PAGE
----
Rick Scott, GOP look at taking courts out of Florida foreclosure process

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21 September 2011

The push is on in Florida to cut the courts out of the foreclosure process.

Supporters of the concept - which is used in nearly 30 states - say it will speed foreclosures, get houses back onto the real estate market and boost the economy.

Opponents say it puts property owners at the mercy of banks.

Gov. Rick Scott, House Speaker Dean Cannon and Senate President Mike Haridopolos all say they are interested in considering legislation to change Florida laws so judges won't have to referee foreclosures.

And the House Civil Justice Subcommittee on Tuesday heard a presentation on foreclosures detailing states that include courts in the process versus those that don't.

Bottom line: Foreclosures take longer and are more expensive in states that involve courts, said state economist Amy Baker.

"I don't want to leave you with the impression that the data suggests the judicial process is a terrible process," Baker told lawmakers. "It's actually ultimately a policy decision on where you want the burden to be, where you want the rights protection to be."

Florida has the nation's second-highest foreclosure rate, and is one of 20 states that require all foreclosures to go through the court system.

Court action isn't needed in Michigan, Arizona, California and Nevada - other states with high foreclosure rates. On average, foreclosure proceedings in those states take from 392 days in Arizona to 511 in California, according to Jacksonville-based Lender Processing Services.

In Florida it takes 638 days.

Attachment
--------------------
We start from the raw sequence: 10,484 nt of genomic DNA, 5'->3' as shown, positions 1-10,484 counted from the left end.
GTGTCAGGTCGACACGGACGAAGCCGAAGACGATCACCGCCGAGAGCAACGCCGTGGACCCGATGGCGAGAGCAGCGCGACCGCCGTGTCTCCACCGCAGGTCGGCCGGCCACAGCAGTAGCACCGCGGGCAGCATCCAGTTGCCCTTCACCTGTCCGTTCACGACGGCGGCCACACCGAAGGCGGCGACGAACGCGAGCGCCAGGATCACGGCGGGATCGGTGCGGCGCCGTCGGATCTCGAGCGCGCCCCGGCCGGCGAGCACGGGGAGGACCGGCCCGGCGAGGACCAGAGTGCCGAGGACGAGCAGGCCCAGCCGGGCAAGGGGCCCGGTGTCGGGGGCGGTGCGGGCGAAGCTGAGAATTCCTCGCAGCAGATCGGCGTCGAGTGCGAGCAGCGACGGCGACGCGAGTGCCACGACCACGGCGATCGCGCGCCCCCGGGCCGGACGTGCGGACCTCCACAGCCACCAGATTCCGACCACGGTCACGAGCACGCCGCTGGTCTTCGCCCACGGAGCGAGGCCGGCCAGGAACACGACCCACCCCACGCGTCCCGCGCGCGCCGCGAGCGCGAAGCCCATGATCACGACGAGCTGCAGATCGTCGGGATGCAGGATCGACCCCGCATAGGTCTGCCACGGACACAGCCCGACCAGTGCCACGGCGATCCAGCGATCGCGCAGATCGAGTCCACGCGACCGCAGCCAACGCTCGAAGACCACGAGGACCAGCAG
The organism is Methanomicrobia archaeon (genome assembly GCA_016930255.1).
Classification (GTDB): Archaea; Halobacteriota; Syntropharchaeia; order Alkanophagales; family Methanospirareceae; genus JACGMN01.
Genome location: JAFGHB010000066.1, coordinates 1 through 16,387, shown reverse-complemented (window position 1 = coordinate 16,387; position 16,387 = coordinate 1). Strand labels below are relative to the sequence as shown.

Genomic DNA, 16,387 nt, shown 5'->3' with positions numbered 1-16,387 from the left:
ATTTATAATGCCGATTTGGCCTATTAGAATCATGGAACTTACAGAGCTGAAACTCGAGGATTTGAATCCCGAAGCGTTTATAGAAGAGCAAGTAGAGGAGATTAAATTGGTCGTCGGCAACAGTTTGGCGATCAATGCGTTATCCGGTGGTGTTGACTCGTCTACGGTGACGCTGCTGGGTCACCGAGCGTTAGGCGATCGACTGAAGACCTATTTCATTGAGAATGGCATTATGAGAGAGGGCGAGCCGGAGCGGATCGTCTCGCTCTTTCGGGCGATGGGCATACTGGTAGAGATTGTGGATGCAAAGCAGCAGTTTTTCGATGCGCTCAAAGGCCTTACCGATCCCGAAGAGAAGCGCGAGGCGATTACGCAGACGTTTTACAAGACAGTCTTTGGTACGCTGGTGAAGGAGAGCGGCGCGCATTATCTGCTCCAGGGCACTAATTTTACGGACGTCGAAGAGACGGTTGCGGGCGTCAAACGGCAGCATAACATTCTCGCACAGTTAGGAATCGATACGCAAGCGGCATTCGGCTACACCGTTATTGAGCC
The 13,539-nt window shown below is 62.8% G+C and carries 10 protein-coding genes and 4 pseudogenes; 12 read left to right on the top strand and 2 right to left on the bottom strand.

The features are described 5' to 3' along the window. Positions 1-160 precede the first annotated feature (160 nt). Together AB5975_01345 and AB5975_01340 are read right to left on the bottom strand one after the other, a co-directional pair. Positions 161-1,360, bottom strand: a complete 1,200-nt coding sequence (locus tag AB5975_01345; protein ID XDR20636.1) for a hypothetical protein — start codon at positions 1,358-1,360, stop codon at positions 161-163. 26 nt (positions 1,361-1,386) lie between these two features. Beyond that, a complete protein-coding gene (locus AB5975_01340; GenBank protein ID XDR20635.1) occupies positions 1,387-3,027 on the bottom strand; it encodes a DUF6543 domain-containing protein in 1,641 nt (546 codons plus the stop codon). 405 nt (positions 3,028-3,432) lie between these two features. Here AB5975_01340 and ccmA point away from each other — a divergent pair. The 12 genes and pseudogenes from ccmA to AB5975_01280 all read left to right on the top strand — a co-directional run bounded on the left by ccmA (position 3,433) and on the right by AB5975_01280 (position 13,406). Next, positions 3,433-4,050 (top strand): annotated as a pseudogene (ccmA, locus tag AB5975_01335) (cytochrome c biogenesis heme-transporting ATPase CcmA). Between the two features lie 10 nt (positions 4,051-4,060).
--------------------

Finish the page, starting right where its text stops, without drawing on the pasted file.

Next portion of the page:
That's too long, Scott said in a recent interview with the Times/Herald.

"It's not good for anybody in the process," he said. "It costs money. Either the homeowners lose money or the lenders lose money, and the longer it takes, it slows down what actually happens in the real market."

Scott said he is eager to learn more about how making the switch might impact Florida's housing market.

"If we do go down that path, does it really change anything?" he said. " And we've got to make sure that citizens are treated fairly. We can't create an environment where the homeowners aren't treated fairly."

Speaker Cannon said nonjudicial foreclosures are worth exploring. "The devil is in the details, but we need to consider any and all options for moving beyond the foreclosure crisis so our economy can slowly recover."

In 2010, the Florida Bankers Association pushed unsuccessfully to change the state's law so judges didn't need to sign off on foreclosures.

Much of the state's housing crisis is caused by a glut of homes awaiting foreclosure, said Anthony DiMarco, executive vice president of government relations for the association.

"If you can move more quickly, properties can get back on the market, and it will stimulate the economy," he said. "You won't have blight. Property taxes will get paid. Condo fees and homeowners association fees will be paid. People will buy paint and furniture."

But state Rep. Darren Soto, D-Orlando, who fought the 2010 legislation, said he will fight it again if it returns in 2012.

"I don't think we need to be replacing people's rights with expediency, particularly when we're talking about property rights," said Soto, a lawyer who represents homeowners facing foreclosure. "This is a homesteader's right to access the courts. I can't think of any property right more important."

Even in states where judges aren't forced to preside over foreclosure cases, property owners can take the proceedings in court.

But the filing fee alone costs almost $2,000 in Florida, Soto said.

"That's cost-prohibitive for most people, and that's not including the legal fees you'd have to incur to fight it," he said.

At the least, Soto said, legislation should include an exemption for homesteaded property owners who could be fighting to save their home.

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